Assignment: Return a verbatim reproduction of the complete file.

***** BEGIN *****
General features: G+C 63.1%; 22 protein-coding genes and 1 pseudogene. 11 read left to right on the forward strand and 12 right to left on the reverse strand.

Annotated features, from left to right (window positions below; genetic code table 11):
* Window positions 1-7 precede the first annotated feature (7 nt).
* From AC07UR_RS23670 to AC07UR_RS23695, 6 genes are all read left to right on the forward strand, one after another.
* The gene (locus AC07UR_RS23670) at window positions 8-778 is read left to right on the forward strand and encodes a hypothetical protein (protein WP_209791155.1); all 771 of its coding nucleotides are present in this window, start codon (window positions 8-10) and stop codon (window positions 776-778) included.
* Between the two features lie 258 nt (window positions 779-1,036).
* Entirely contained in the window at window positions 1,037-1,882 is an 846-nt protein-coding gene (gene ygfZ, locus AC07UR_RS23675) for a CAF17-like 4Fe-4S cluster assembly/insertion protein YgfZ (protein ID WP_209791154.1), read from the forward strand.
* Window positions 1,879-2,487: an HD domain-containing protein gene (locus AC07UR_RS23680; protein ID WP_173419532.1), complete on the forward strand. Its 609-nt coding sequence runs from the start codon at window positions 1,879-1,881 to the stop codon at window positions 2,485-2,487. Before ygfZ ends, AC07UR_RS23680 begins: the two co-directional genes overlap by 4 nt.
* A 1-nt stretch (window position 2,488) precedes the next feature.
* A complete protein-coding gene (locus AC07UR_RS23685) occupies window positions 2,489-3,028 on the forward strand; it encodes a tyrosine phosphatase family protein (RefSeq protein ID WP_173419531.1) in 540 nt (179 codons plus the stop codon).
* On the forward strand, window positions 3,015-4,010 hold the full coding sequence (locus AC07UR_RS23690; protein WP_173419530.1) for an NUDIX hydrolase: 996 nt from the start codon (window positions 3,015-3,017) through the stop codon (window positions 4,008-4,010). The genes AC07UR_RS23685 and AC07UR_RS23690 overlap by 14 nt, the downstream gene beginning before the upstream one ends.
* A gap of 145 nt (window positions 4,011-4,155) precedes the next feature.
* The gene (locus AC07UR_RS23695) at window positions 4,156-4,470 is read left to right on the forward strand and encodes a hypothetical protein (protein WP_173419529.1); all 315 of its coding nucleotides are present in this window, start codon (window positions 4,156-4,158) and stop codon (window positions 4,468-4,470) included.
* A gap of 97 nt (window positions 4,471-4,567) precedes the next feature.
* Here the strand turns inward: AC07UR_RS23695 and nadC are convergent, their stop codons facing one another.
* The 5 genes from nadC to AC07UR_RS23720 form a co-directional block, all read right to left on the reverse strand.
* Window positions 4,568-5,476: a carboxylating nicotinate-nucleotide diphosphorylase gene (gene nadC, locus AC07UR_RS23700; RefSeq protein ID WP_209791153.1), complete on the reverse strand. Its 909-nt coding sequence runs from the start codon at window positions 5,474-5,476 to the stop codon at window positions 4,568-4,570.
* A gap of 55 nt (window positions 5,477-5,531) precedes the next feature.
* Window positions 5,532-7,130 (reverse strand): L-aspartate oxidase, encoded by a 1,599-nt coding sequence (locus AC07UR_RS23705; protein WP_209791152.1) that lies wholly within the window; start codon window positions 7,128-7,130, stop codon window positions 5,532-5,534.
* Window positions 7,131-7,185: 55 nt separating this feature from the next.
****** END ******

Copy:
General features: G+C 63.1%; 22 protein-coding genes and 1 pseudogene. 11 read left to right on the forward strand and 12 right to left on the reverse strand.

Annotated features, from left to right (window positions below; genetic code table 11):
* Window positions 1-7 precede the first annotated feature (7 nt).
* From AC07UR_RS23670 to AC07UR_RS23695, 6 genes are all read left to right on the forward strand, one after another.
* The gene (locus AC07UR_RS23670) at window positions 8-778 is read left to right on the forward strand and encodes a hypothetical protein (protein WP_209791155.1); all 771 of its coding nucleotides are present in this window, start codon (window positions 8-10) and stop codon (window positions 776-778) included.
* Between the two features lie 258 nt (window positions 779-1,036).
* Entirely contained in the window at window positions 1,037-1,882 is an 846-nt protein-coding gene (gene ygfZ, locus AC07UR_RS23675) for a CAF17-like 4Fe-4S cluster assembly/insertion protein YgfZ (protein ID WP_209791154.1), read from the forward strand.
* Window positions 1,879-2,487: an HD domain-containing protein gene (locus AC07UR_RS23680; protein ID WP_173419532.1), complete on the forward strand. Its 609-nt coding sequence runs from the start codon at window positions 1,879-1,881 to the stop codon at window positions 2,485-2,487. Before ygfZ ends, AC07UR_RS23680 begins: the two co-directional genes overlap by 4 nt.
* A 1-nt stretch (window position 2,488) precedes the next feature.
* A complete protein-coding gene (locus AC07UR_RS23685) occupies window positions 2,489-3,028 on the forward strand; it encodes a tyrosine phosphatase family protein (RefSeq protein ID WP_173419531.1) in 540 nt (179 codons plus the stop codon).
* On the forward strand, window positions 3,015-4,010 hold the full coding sequence (locus AC07UR_RS23690; protein WP_173419530.1) for an NUDIX hydrolase: 996 nt from the start codon (window positions 3,015-3,017) through the stop codon (window positions 4,008-4,010). The genes AC07UR_RS23685 and AC07UR_RS23690 overlap by 14 nt, the downstream gene beginning before the upstream one ends.
* A gap of 145 nt (window positions 4,011-4,155) precedes the next feature.
* The gene (locus AC07UR_RS23695) at window positions 4,156-4,470 is read left to right on the forward strand and encodes a hypothetical protein (protein WP_173419529.1); all 315 of its coding nucleotides are present in this window, start codon (window positions 4,156-4,158) and stop codon (window positions 4,468-4,470) included.
* A gap of 97 nt (window positions 4,471-4,567) precedes the next feature.
* Here the strand turns inward: AC07UR_RS23695 and nadC are convergent, their stop codons facing one another.
* The 5 genes from nadC to AC07UR_RS23720 form a co-directional block, all read right to left on the reverse strand.
* Window positions 4,568-5,476: a carboxylating nicotinate-nucleotide diphosphorylase gene (gene nadC, locus AC07UR_RS23700; RefSeq protein ID WP_209791153.1), complete on the reverse strand. Its 909-nt coding sequence runs from the start codon at window positions 5,474-5,476 to the stop codon at window positions 4,568-4,570.
* A gap of 55 nt (window positions 5,477-5,531) precedes the next feature.
* Window positions 5,532-7,130 (reverse strand): L-aspartate oxidase, encoded by a 1,599-nt coding sequence (locus AC07UR_RS23705; protein WP_209791152.1) that lies wholly within the window; start codon window positions 7,128-7,130, stop codon window positions 5,532-5,534.
* Window positions 7,131-7,185: 55 nt separating this feature from the next.